National Endowment for the Arts

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The National Endowment for the Arts is a United States federally funded program that offers support and funding for projects that exhibit artistic excellence. It was created by an act of the U.S. Congress in 1965 as an independent agency of the federal government. Its current chairman is the poet Dana Gioia and it has its offices in the Old Post Office building, in Washington, D.C.

The NEA mission is "to enrich our Nation and its diverse cultural heritage by supporting works of artistic excellence, advancing learning in the arts, and strengthening the arts in communities throughout the country."

Between 1965 and 2003, the agency has made in excess of 119,000 grants. Congress granted the NEA an annual funding of between $160 and $180 million from the mid-1980s to the mid-1990s. In 1996, Congress cut the NEA funding to $99.5 million (see Chronology of Federal Support to the NEA) as a result of pressure from conservative groups, including the American Family Association, who criticized the agency for using tax dollars to fund highly controversial artists such as Robert Clark Young, Andres Serrano, Robert Mapplethorpe, and the so-called "NEA Four." Since 1996, the NEA has partially rebounded with a 2004 budget of $121 million. [1]

It offers grants in three areas:

  • Art projects
  • Leadership initiatives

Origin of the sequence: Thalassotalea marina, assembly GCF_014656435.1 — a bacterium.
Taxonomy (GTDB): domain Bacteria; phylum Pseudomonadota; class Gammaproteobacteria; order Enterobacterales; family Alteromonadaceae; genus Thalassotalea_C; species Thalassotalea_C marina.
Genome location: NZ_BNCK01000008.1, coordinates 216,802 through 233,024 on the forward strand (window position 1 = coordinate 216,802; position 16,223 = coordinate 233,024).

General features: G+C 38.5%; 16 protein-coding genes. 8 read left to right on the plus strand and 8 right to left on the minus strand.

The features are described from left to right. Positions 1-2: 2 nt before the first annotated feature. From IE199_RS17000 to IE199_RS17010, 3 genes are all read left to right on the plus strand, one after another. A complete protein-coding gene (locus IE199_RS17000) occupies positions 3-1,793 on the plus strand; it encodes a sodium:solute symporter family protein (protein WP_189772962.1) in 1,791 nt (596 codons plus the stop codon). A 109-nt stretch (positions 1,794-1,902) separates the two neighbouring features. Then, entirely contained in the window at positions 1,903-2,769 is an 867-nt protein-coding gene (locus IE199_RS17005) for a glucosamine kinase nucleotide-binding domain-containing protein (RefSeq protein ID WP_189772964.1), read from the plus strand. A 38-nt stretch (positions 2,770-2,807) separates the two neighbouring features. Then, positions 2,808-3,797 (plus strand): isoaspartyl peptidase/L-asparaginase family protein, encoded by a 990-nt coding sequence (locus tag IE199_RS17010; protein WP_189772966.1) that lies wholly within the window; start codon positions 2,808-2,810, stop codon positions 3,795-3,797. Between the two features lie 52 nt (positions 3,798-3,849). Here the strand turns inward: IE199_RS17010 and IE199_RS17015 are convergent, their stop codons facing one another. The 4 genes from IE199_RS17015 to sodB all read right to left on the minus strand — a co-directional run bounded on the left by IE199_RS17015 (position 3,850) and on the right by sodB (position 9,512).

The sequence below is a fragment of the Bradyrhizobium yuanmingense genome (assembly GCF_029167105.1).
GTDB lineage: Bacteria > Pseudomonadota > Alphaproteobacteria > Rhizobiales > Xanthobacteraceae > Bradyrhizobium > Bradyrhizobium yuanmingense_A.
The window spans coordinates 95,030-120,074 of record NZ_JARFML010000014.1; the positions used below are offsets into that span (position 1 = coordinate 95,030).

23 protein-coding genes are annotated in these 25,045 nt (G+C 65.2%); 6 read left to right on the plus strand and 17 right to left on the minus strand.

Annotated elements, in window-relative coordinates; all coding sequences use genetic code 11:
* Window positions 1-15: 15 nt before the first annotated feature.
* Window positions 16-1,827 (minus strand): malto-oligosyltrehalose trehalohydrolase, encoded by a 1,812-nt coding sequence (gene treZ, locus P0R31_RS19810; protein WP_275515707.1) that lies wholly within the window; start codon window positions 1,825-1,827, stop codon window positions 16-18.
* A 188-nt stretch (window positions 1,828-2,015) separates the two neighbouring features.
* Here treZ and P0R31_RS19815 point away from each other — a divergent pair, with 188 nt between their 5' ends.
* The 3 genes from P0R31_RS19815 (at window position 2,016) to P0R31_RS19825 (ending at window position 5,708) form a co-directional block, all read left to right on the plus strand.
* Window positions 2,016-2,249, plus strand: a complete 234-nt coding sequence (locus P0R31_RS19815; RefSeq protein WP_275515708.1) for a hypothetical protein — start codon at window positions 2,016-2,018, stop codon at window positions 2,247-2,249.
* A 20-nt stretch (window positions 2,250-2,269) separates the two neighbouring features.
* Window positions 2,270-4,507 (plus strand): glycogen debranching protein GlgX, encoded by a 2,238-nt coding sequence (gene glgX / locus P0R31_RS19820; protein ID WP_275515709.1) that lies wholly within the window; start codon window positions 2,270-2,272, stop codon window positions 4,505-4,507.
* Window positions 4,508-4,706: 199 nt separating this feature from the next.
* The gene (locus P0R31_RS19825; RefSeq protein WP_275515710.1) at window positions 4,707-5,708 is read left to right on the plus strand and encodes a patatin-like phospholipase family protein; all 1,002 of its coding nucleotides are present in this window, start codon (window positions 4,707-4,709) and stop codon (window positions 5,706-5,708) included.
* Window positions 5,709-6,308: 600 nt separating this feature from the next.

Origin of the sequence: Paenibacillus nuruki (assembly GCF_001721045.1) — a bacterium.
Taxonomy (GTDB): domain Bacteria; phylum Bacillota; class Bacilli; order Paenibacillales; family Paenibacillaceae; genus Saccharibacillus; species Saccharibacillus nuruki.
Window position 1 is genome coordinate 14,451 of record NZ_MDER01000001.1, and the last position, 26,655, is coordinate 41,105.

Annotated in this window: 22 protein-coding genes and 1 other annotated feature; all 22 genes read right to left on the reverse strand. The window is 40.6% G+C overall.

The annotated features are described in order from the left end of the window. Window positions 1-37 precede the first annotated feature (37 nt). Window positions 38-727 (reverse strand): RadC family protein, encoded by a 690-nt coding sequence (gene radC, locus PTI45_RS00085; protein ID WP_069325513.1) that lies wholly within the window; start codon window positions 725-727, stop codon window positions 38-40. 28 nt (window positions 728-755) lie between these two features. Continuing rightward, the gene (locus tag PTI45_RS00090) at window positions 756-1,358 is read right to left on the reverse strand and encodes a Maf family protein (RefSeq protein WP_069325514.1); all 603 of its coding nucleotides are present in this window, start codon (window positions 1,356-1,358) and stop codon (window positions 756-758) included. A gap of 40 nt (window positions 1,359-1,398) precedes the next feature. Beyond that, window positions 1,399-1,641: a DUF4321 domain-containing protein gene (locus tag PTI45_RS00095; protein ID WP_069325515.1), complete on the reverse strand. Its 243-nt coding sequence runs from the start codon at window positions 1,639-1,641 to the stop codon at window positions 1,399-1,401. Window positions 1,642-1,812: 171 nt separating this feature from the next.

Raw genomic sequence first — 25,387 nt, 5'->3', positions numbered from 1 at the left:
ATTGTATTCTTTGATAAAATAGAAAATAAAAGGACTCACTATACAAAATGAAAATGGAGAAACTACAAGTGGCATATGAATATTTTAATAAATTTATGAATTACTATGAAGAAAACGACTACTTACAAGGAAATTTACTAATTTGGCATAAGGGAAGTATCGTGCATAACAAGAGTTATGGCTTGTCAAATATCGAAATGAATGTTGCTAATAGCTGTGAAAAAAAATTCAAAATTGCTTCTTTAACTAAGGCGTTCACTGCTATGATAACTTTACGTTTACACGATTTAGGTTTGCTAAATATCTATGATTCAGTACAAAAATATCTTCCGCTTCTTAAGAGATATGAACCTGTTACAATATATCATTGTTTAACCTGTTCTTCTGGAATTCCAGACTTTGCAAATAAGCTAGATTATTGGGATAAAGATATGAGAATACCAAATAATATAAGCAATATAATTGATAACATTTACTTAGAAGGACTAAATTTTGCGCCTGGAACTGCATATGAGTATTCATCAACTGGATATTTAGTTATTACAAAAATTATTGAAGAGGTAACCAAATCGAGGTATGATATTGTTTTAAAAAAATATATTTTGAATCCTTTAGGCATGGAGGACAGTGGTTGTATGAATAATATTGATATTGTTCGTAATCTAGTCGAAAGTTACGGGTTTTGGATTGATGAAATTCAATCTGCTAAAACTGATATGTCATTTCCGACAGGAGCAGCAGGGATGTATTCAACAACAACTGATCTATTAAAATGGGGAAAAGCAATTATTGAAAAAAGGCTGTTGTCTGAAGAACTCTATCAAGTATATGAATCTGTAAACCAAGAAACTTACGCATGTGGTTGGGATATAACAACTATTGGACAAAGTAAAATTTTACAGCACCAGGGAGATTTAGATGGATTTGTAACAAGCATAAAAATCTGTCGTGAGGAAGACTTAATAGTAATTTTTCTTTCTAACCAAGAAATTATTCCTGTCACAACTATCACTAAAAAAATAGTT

• Partnership agreements

Additionally, the NEA awards individual fellowships in literature.


[edit] List of Chairpersons

The following people have served as Chairs for the National Endowment:

  1. Roger L. Stevens, 1965–1969, appointed by Lyndon B. Johnson
  2. Nancy Hanks, 1969–1977, appointed by Richard M. Nixon
  3. Livingston L. Biddle, Jr., 1977–1981, appointed by Jimmy Carter
  4. Frank Hodsoll, 1981–1989, appointed by Ronald Reagan.
  5. John E. Frohnmayer, 1989–1992, appointed by George H. W. Bush
  6. Jane Alexander, 1993–1997, appointed by Bill Clinton
  7. Bill Ivey, 1998–2001, appointed by Bill Clinton
  8. Michael P. Hammond, 2002, appointed by George W. Bush
  9. Dana Gioia, 2003–present, appointed by George W. Bush

[edit] Further reading

  • Alexander, Jane. Command Performance: an Actress in the Theater of Politics. PublicAffairs, a member of the Perseus Book Group; New York, NY, 2000. ISBN 1-891620-60-1.
  • Binkiewicz, Donna M. Federalizing the Muse: United States Arts Policy and the National Endowment for the Arts, 1965-1980, University of North Carolina Press, 312pp., 2004. ISBN 0-8078-2878-5.

[edit] See also

[edit] External links

National Endowment for the Arts

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